Manhattan College students live in the world of fake IDs and needing to know “the right person” to enter a bar. We don’t have mixers or frat house parties, and it’s undeniable that the way city schools party is unlike any other college in the nation. For current students this is the only world we know, but 30 years ago MC kids were actually partying a little bit differently.
Some students who have family members who attended MC before the drinking age was raised have probably heard the stories. It was a time where everyone on campus could drink and 242nd street was filled with bars instead of food joints. Café 1853 was called Plato’s Cave and served alcohol instead of Starbucks. The Quadrangle offered coupons for beer instead of helpful tips to get through finals week. Instead of trying to recruit students for different clubs, the newspaper was recruiting students for a beer blast.
That kind of life is something that current students have only seen in the movies. The fact that Café 1853 used to be filled with beer and wine from 8 to 10 p.m. on Thursday nights is enough to make anyone’s head spin. Nowadays Friday nights in Café 1853 are filled with students on their Mac computers sipping a late night coffee, but in the ‘80s Friday there consisted of night cocktails and “The best beer special around!!”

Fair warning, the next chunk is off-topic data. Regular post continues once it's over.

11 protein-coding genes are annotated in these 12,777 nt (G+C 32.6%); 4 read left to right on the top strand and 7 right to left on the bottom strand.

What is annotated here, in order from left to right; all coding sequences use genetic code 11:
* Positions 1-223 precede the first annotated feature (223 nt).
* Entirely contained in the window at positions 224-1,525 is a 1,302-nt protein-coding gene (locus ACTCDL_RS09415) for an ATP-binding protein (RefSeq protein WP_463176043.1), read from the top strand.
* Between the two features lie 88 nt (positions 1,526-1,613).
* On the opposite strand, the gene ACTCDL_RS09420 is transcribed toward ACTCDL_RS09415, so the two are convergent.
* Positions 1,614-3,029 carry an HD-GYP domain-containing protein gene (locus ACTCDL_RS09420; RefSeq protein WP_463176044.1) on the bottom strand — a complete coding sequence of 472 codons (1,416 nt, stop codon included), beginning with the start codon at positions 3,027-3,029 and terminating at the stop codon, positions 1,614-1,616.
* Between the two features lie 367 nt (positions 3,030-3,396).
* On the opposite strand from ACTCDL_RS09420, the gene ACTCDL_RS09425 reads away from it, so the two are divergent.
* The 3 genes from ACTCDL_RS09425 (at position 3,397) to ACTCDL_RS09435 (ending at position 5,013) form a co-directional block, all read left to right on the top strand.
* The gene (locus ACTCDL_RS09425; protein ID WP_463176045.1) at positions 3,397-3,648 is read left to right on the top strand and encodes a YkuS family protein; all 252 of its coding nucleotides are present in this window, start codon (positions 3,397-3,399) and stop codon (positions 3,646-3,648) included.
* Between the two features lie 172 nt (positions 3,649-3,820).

Instead of outdoor movie nights on the Quad, the MC Social Life committee would hold mixers that would go from 9 p.m. to 1 a.m. Admission was $3 and dancing, bands, a DJ and alcohol were all a part of it. What happened after that party ended? Well, students would flood the streets of Broadway hopping in and out of bars of course.
Then the year 1985 came around and that life vanished. Former Quadrangle writer, George Mahoney, wrote an Op/Ed piece when the drinking age was raised that summed up how students felt at the time. He quoted a verse from the bible that stated, “There is a crying for wine in the streets: all joy is darkened, the mirth of the land is gone. Isaiah XXIV.”
Students believed that once the drinking age was raised that the party was over. Suddenly Plato’s was no longer a place to get a beer at 7 p.m. on a Friday, and all the bars that were filled with students were now empty. Students in ‘85 truly believed that the bar school mentality was now six feet under.
While there are no more big parties in the dorms or beer blasts in Café 1853, MC students have still continued to hold onto the long-standing tradition of being a bar school, and hopefully will for years to come.